The Real Purpose of Homework: Building Independence

When I was a first grade teacher in a school where homework was mandatory every night, I would set up various 15- to 20-minute tasks (with no commercial workbooks in sight) so math was on the kitchen table. I was able to measure and record the size. or family height (“Elementary school scraps years of homework ban”, March 5). Reciting short poems out loud in the mirror was another way to prepare for a classroom performance. The spelling/handwriting practice sheets I have designed each week are Must Learn (words that usually rhyme), Own Choice Extras, and Suggested Advanced, composed of spontaneous words such as Chocolate, Tyrannosaurus Rex, and Palindrome. They were arranged in groups of three. All the words were taught and discussed during lesson time, so the homework was a simple self-study fix. It was intentionally difficult, but the kids knew the answers, like “What is Googol?” or “Which planet has the most moons?” But the most common task was to borrow a familiar book from the class library and read it aloud to mom, dad, the family cat, or favorite toy. put on your clothes and go to bed early.” Ellie Hallett, Toowoomba (QLD)

There are many reasons for student homework, but there is practically only one real purpose. Establishing continuous growth in independent learning is essential in the upper grades of school and higher education. However, in many school classrooms setting up, checking and detaining becomes a tedious task. It continues to be a major challenge for all teachers and families. Janice Cleanone, Austin Mar

more people have problems

Again, your editorial favors population growth through migration (“Reviewing the movement of skilled workers to solve labor shortages”, March 5). The sustainability of population growth is being considered despite abundant evidence that the ecosystems that support our lives are severely degraded and that population growth is one of the underlying causes. Not. Our short-term greed seems to blind us to processes that threaten the long-term well-being of people and nature. Now that’s the problem. Australians seem increasingly aware of this, as recent polls show that two-thirds of the population oppose further population growth. Can sustainability be a key decision-making criterion? Alan Jones, Narawena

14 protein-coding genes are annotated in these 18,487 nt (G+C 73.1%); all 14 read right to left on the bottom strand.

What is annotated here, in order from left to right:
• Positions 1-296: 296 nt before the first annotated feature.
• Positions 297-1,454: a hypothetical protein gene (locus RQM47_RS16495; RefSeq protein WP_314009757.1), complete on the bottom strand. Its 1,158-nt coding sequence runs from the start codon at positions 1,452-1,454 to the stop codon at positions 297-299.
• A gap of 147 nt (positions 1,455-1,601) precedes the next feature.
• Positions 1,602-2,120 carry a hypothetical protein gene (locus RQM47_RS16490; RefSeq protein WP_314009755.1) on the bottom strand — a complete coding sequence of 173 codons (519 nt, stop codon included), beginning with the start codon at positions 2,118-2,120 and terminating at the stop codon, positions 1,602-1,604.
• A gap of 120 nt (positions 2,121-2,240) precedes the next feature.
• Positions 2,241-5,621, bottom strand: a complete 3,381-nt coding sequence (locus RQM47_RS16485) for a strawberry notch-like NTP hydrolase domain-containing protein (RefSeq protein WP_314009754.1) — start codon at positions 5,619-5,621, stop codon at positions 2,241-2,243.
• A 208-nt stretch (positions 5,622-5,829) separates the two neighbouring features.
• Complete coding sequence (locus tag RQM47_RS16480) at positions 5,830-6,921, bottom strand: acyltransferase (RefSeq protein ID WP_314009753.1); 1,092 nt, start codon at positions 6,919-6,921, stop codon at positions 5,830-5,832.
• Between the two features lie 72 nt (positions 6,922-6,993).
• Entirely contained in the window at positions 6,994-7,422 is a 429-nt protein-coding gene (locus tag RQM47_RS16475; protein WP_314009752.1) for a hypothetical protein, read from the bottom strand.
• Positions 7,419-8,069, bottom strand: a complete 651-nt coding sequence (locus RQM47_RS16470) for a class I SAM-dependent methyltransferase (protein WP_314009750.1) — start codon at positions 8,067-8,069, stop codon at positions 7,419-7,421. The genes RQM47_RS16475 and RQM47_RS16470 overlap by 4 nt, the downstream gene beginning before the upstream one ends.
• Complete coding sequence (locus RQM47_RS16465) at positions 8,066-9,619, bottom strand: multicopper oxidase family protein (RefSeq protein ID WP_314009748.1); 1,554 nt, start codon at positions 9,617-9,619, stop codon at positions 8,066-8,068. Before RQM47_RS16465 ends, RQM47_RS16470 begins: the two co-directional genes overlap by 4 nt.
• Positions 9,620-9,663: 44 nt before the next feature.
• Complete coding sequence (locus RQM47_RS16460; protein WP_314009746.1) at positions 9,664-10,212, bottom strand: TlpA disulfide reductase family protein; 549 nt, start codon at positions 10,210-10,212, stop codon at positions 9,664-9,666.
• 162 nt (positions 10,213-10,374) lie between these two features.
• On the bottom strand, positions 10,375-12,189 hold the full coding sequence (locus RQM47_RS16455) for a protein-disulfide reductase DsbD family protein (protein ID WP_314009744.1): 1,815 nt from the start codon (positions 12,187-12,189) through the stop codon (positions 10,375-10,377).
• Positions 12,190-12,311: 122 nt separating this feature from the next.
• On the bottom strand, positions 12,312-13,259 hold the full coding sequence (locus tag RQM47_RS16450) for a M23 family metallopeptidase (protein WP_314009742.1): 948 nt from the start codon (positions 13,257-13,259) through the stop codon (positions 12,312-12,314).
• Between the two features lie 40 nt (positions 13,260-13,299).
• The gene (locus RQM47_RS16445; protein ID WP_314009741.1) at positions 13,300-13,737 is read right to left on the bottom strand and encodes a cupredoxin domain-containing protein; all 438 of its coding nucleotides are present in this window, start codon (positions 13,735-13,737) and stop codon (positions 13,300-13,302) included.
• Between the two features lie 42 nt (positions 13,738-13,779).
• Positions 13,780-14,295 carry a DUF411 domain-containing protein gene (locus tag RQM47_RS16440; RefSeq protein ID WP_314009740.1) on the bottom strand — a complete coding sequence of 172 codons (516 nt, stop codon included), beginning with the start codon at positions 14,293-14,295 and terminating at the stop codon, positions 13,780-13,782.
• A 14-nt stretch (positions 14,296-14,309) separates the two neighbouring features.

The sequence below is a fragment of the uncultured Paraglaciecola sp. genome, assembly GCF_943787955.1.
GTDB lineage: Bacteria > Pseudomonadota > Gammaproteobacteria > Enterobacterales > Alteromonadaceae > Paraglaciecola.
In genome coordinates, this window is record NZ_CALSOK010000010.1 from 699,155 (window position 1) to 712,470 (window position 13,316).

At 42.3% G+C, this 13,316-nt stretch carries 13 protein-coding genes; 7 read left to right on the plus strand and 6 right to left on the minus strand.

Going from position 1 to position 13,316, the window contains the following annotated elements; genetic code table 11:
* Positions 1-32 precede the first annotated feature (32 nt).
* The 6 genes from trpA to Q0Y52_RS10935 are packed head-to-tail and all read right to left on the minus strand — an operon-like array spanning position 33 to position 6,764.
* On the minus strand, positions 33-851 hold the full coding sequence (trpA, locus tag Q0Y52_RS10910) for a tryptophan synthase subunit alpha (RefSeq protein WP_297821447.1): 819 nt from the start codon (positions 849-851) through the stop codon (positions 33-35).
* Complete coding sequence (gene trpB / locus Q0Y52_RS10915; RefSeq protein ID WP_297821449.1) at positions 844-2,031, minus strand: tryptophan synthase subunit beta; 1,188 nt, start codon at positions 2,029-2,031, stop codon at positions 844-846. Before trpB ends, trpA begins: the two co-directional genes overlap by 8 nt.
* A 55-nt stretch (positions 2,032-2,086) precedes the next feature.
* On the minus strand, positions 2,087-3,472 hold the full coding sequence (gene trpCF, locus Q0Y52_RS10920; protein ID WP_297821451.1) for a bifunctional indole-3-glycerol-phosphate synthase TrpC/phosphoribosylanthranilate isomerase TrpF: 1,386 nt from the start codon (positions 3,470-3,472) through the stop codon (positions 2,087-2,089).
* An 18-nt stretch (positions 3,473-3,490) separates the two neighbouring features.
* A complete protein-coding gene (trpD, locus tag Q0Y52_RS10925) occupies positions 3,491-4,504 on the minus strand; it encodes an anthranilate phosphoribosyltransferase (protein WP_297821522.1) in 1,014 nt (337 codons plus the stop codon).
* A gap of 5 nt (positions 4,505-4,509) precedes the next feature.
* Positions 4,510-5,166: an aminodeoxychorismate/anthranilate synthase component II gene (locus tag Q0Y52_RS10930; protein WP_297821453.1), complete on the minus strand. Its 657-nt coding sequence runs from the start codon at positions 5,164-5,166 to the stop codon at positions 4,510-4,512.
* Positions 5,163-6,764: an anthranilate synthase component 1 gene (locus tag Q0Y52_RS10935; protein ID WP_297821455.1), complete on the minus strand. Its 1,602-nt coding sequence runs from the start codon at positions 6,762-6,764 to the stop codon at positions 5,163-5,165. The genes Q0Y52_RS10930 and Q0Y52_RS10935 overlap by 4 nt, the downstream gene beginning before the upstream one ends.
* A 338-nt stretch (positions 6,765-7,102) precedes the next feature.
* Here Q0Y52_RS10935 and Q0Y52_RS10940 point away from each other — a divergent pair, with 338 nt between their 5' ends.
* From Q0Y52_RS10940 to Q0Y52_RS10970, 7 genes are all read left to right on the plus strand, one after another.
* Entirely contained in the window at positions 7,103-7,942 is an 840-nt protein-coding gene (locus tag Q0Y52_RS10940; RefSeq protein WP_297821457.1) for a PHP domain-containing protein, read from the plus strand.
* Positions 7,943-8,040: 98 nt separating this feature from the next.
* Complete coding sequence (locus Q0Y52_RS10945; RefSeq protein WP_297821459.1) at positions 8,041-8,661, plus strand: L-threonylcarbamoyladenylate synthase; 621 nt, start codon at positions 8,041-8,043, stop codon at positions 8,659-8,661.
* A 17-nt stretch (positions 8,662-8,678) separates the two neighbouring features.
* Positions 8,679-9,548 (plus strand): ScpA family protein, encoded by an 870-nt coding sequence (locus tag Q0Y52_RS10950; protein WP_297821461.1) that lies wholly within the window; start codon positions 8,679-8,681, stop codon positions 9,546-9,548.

Convenience of e-cigarettes

Your article explains how lack of regulation makes teenagers addicted to nicotine (Cheap coffee, chips and candy: Are e-cigarette shops targeting teens?”, March 5). His store, a convenience store near a train station that sells e-cigarette products with nicotine content designed to attract children, is thriving. This is just the latest example of Big Tobacco’s attempt to ensure the world is addicted, starting with a 20th-century attempt to stop medical professionals showing that smoking is killing people. do not have. Gary Burns, Mosman

Gacha Moment

Thank you, Jacqueline Murray, for pointing out the prevalence of childhood hysterical “gotcha” questions across media sections (March 5, “My fitness watch obsession is social affirmation.” reflects its dependence on”). At best, it reflects a descent into the lowest forms of tabloid journalism, actively discouraging ministers from making decisions about fairness and sustainability. At worst, it involves journalists in blatantly ideological political games and denounces their objectivity. Let’s keep raising our voices in the national interest. Alison Stewart, Riverview

Opposing voices are risks The Real Purpose of Homework: Building Independence

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